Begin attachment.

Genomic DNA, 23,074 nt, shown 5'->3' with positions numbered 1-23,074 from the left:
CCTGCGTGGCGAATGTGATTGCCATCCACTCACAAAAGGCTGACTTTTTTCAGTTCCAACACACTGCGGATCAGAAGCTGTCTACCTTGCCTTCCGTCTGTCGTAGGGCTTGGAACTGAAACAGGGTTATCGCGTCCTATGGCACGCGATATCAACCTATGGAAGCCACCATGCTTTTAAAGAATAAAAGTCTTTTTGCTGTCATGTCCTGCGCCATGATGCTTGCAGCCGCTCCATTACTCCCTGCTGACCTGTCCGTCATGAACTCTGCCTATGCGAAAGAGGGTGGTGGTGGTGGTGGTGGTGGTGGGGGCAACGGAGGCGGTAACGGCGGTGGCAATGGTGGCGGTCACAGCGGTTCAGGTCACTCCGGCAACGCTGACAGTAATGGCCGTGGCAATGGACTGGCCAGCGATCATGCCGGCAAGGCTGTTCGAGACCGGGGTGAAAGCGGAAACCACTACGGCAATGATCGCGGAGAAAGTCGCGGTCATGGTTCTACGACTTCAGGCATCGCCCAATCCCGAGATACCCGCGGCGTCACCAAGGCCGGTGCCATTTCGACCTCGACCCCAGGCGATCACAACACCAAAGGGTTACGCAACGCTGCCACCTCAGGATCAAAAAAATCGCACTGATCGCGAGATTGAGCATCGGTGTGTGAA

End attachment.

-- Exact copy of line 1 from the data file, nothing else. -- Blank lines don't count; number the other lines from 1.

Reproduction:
Genomic DNA, 23,074 nt, shown 5'->3' with positions numbered 1-23,074 from the left: